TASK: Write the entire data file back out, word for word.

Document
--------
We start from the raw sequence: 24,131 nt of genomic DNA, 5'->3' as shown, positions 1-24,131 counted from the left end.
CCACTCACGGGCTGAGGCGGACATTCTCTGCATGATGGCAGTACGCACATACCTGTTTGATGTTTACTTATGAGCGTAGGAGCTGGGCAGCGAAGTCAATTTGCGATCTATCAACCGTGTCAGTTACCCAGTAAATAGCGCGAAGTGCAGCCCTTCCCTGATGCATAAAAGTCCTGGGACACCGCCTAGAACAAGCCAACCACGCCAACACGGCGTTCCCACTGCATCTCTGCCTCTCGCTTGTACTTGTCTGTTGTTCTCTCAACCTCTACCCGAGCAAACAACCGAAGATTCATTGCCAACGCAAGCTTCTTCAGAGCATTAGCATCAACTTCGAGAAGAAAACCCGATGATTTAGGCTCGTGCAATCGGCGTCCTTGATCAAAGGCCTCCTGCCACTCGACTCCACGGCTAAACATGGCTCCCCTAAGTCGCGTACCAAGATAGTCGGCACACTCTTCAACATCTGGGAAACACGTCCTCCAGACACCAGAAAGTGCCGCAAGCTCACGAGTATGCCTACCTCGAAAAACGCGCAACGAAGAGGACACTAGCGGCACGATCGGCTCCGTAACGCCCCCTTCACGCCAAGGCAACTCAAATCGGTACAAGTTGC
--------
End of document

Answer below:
We start from the raw sequence: 24,131 nt of genomic DNA, 5'->3' as shown, positions 1-24,131 counted from the left end.
CCACTCACGGGCTGAGGCGGACATTCTCTGCATGATGGCAGTACGCACATACCTGTTTGATGTTTACTTATGAGCGTAGGAGCTGGGCAGCGAAGTCAATTTGCGATCTATCAACCGTGTCAGTTACCCAGTAAATAGCGCGAAGTGCAGCCCTTCCCTGATGCATAAAAGTCCTGGGACACCGCCTAGAACAAGCCAACCACGCCAACACGGCGTTCCCACTGCATCTCTGCCTCTCGCTTGTACTTGTCTGTTGTTCTCTCAACCTCTACCCGAGCAAACAACCGAAGATTCATTGCCAACGCAAGCTTCTTCAGAGCATTAGCATCAACTTCGAGAAGAAAACCCGATGATTTAGGCTCGTGCAATCGGCGTCCTTGATCAAAGGCCTCCTGCCACTCGACTCCACGGCTAAACATGGCTCCCCTAAGTCGCGTACCAAGATAGTCGGCACACTCTTCAACATCTGGGAAACACGTCCTCCAGACACCAGAAAGTGCCGCAAGCTCACGAGTATGCCTACCTCGAAAAACGCGCAACGAAGAGGACACTAGCGGCACGATCGGCTCCGTAACGCCCCCTTCACGCCAAGGCAACTCAAATCGGTACAAGTTGC